We Are Americans - The Ultimate Jingoists

Once in a great while a writer will come along who makes you say, “That’s what I believe” or “Yes, that’s how I feel”.

That’s what happened to me when I read Tom Peter’s In Search of Excellence. Here was someone who had written down what I’d felt and thought and tried to practice in the business world. He codified it for me, gave me assurance that I wasn’t the crazy one swimming against the tide of popular business practices.

Last night I finished reading Mark Steyn’s America Alone and went, “Wow! I’m not a nut case (although I’m certain some will dispute that point).”  That I’ve always personally felt America was an exceptional place is less important that the absolute fact that it is.

Since Thomas Paine penned Common Sense and Thomas Jefferson gave us a basic manifesto in the Declaration of Independence…and, of course, the incredibly enduring Constitution…the concepts and ideals born in America have led to freedom for more people around the world than any other documents from any other nation in all of history.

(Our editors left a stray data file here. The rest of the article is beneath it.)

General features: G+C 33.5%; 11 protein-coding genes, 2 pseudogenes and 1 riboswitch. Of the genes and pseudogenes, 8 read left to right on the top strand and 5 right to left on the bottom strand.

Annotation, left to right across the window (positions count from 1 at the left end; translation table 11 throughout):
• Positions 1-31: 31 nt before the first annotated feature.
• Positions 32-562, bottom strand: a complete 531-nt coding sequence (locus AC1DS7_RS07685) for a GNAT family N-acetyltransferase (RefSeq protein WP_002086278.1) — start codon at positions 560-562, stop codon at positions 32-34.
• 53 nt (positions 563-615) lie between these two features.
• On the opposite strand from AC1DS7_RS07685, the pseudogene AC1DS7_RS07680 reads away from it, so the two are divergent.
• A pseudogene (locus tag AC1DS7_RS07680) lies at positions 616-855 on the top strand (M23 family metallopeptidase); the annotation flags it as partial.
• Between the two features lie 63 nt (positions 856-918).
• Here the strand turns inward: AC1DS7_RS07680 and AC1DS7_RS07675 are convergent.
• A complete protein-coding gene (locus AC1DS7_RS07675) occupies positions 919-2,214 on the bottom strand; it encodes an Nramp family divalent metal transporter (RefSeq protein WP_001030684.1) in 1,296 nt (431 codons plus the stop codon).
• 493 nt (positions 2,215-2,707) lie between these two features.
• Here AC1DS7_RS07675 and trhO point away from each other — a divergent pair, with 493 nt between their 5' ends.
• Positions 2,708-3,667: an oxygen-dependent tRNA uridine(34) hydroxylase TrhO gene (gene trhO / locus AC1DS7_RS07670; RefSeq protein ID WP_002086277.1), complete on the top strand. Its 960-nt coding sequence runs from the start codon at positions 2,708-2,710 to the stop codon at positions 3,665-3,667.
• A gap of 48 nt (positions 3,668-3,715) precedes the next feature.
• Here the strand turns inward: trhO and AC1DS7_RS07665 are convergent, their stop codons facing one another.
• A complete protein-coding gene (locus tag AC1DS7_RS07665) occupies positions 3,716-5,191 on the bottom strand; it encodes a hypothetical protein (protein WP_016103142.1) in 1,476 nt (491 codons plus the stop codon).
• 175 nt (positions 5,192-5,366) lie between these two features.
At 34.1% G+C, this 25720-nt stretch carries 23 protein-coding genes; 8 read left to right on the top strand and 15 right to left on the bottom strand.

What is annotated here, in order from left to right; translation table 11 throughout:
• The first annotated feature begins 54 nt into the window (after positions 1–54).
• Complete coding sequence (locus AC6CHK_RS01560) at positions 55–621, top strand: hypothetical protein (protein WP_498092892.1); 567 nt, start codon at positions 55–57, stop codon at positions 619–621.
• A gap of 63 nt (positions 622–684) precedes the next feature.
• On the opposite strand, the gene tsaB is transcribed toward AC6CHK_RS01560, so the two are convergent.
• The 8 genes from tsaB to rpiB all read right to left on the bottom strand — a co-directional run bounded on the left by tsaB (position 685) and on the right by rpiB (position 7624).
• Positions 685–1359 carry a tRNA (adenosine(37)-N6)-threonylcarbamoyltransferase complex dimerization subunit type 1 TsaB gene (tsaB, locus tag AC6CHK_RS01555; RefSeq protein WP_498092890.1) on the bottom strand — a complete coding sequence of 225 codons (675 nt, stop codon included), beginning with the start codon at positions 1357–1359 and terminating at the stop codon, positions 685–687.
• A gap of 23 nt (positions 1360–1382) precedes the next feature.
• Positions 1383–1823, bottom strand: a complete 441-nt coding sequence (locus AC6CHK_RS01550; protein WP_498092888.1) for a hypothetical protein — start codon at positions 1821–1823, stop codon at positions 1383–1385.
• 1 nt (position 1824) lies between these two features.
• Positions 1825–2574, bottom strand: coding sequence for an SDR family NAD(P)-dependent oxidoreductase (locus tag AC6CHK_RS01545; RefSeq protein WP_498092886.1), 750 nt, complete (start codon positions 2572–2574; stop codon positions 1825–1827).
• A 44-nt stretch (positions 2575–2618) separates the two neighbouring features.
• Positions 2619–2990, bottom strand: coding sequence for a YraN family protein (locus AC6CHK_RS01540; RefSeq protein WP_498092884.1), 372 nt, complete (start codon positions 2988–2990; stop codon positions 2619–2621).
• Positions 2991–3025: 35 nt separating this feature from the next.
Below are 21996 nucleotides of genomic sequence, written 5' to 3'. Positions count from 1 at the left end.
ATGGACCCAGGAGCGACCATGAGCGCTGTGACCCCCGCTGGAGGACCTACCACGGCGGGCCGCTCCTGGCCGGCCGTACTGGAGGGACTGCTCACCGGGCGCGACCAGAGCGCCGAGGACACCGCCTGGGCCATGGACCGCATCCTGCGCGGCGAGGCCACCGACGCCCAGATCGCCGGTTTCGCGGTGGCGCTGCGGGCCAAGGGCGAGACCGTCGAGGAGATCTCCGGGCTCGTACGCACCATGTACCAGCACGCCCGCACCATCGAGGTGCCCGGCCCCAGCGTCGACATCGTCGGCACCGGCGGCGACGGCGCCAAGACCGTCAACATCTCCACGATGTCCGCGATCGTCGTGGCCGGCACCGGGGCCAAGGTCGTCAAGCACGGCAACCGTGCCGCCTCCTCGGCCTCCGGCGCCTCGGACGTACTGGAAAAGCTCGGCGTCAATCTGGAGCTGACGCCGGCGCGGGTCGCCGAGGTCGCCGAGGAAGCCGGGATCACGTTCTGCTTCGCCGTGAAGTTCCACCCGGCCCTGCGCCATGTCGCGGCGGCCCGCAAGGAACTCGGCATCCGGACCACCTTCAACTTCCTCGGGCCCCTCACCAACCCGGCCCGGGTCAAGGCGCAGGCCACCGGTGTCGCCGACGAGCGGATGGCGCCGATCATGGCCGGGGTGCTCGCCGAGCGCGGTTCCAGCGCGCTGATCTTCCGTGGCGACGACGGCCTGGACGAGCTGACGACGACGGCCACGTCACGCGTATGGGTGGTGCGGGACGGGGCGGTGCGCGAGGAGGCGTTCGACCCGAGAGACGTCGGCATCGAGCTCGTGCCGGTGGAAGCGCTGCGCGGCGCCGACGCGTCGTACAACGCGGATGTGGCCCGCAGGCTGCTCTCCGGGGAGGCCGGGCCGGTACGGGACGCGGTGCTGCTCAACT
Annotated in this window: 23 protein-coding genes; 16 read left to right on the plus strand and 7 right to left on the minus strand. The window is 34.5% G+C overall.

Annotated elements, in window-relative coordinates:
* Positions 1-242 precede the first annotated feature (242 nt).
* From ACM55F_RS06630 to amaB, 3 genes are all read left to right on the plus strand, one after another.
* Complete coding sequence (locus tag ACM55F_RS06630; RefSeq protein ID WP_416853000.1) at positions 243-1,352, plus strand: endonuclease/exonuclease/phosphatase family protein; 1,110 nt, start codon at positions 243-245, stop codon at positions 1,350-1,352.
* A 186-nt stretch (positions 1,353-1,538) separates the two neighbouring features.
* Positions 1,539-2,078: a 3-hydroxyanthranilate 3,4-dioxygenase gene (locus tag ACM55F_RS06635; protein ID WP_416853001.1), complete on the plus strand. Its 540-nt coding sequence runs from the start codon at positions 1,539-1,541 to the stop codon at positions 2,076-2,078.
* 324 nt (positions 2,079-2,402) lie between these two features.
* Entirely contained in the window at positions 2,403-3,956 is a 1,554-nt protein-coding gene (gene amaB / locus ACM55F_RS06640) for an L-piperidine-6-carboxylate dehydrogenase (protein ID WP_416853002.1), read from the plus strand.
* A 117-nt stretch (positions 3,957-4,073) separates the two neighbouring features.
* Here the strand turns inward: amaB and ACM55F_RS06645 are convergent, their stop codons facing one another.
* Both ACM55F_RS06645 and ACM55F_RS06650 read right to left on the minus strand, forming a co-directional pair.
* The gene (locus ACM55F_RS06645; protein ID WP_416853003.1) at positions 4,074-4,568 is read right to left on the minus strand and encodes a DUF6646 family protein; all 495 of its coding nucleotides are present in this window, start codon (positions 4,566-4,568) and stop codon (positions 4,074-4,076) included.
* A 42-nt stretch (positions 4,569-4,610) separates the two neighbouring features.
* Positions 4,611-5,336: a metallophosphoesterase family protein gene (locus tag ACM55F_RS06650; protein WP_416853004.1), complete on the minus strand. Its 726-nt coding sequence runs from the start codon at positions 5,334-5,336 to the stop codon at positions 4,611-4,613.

Even those who still live under the yoke of tyranny and oppression can look to America and have hope that one day they will be free, that they will enjoy “life, liberty and the pursuit of happiness”.

If…if we stay true to the concepts and the ideals that made us great in the first place.

From our very beginnings as a country there were so many words that described us and our nation: rugged individualist, capitalist, arrogant, manifest destiny, pompous, religious, ugly (American), charitable, war-like. The list goes on and on. And, oh yes, free!

The French can look down their noses at us and think we’re barbarians or whatever. But, without the American Revolution there is, perhaps, no French Revolution. Vive le Roi. Without the brassy, pushy, obnoxious Americans there’s a strong possibility they’d be speaking German today in Paris.

It is the characteristics ascribed to we Americans — good and bad — that built this nation into the most admired and the one that engenders the most animosity around the globe. Thanks to the former group, tough to the latter.